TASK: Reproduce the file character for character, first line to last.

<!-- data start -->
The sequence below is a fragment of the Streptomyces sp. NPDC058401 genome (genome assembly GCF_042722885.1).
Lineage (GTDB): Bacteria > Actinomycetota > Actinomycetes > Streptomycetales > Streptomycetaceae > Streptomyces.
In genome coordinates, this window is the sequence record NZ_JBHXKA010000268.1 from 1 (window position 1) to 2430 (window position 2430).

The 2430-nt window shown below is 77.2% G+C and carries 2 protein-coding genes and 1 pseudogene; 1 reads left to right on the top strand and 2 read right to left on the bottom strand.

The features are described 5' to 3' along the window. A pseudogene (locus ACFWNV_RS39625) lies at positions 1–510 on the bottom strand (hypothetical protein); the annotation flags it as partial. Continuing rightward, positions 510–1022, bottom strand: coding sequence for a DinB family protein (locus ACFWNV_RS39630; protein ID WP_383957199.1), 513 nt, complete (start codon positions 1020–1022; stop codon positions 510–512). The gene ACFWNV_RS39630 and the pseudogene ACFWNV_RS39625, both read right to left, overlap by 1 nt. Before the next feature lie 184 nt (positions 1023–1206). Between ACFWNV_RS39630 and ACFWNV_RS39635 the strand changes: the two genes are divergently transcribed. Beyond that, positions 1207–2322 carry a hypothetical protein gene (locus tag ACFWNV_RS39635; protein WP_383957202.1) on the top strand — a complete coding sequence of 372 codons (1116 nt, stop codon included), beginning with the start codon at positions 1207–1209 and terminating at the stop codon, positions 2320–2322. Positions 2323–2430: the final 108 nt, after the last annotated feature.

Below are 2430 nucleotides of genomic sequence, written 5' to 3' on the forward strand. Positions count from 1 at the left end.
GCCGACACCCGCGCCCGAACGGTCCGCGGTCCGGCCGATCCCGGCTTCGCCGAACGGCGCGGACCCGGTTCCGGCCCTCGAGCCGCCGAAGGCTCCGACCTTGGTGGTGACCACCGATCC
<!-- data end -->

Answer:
The sequence below is a fragment of the Streptomyces sp. NPDC058401 genome (genome assembly GCF_042722885.1).
Lineage (GTDB): Bacteria > Actinomycetota > Actinomycetes > Streptomycetales > Streptomycetaceae > Streptomyces.
In genome coordinates, this window is the sequence record NZ_JBHXKA010000268.1 from 1 (window position 1) to 2430 (window position 2430).

The 2430-nt window shown below is 77.2% G+C and carries 2 protein-coding genes and 1 pseudogene; 1 reads left to right on the top strand and 2 read right to left on the bottom strand.

The features are described 5' to 3' along the window. A pseudogene (locus ACFWNV_RS39625) lies at positions 1–510 on the bottom strand (hypothetical protein); the annotation flags it as partial. Continuing rightward, positions 510–1022, bottom strand: coding sequence for a DinB family protein (locus ACFWNV_RS39630; protein ID WP_383957199.1), 513 nt, complete (start codon positions 1020–1022; stop codon positions 510–512). The gene ACFWNV_RS39630 and the pseudogene ACFWNV_RS39625, both read right to left, overlap by 1 nt. Before the next feature lie 184 nt (positions 1023–1206). Between ACFWNV_RS39630 and ACFWNV_RS39635 the strand changes: the two genes are divergently transcribed. Beyond that, positions 1207–2322 carry a hypothetical protein gene (locus tag ACFWNV_RS39635; protein WP_383957202.1) on the top strand — a complete coding sequence of 372 codons (1116 nt, stop codon included), beginning with the start codon at positions 1207–1209 and terminating at the stop codon, positions 2320–2322. Positions 2323–2430: the final 108 nt, after the last annotated feature.

Below are 2430 nucleotides of genomic sequence, written 5' to 3' on the forward strand. Positions count from 1 at the left end.
GCCGACACCCGCGCCCGAACGGTCCGCGGTCCGGCCGATCCCGGCTTCGCCGAACGGCGCGGACCCGGTTCCGGCCCTCGAGCCGCCGAAGGCTCCGACCTTGGTGGTGACCACCGATCC